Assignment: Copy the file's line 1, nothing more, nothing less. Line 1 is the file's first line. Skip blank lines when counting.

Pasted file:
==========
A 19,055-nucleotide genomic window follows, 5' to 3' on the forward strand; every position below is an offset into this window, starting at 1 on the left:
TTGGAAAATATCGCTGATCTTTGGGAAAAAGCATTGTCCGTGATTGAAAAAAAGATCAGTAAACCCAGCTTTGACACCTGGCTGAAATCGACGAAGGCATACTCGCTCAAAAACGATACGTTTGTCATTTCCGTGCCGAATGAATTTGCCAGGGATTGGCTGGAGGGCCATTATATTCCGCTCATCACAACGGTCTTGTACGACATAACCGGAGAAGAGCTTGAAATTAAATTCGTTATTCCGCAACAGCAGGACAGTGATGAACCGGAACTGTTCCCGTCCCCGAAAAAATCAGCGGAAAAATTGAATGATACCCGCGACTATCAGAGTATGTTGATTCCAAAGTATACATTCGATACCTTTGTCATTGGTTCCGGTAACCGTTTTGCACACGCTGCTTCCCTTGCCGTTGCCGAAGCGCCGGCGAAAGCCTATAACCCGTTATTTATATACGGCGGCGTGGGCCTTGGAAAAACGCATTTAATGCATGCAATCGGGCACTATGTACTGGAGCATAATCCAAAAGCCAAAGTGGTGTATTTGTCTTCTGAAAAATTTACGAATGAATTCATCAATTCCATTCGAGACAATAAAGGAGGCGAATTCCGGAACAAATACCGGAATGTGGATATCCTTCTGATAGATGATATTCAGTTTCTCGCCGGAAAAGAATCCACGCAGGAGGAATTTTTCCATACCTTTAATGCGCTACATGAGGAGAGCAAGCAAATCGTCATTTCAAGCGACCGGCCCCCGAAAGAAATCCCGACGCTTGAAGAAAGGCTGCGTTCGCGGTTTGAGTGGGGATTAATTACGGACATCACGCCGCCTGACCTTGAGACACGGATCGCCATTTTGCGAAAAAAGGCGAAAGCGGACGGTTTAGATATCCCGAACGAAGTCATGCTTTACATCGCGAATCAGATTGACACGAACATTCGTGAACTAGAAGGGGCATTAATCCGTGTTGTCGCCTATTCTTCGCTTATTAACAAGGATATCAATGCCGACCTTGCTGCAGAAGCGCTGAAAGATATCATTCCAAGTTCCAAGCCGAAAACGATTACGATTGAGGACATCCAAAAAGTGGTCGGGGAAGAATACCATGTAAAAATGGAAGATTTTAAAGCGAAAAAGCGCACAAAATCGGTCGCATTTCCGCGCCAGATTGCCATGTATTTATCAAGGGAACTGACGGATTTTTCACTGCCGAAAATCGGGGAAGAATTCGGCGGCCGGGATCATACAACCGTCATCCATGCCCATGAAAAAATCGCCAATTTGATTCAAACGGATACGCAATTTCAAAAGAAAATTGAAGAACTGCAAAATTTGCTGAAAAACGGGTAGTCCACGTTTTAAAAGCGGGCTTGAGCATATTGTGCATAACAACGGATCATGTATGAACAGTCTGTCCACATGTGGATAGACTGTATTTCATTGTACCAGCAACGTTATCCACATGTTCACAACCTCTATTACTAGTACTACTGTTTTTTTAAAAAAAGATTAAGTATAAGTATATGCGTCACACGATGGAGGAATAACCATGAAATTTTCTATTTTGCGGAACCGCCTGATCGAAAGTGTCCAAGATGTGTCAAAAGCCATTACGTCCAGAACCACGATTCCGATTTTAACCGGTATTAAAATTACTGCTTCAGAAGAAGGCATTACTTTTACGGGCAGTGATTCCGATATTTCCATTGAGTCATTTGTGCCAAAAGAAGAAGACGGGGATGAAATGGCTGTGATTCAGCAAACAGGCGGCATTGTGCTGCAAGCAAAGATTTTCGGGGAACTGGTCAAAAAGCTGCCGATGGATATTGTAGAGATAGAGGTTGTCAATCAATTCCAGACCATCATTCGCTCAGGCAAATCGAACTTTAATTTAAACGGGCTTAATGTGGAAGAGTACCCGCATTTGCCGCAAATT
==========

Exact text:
A 19,055-nucleotide genomic window follows, 5' to 3' on the forward strand; every position below is an offset into this window, starting at 1 on the left: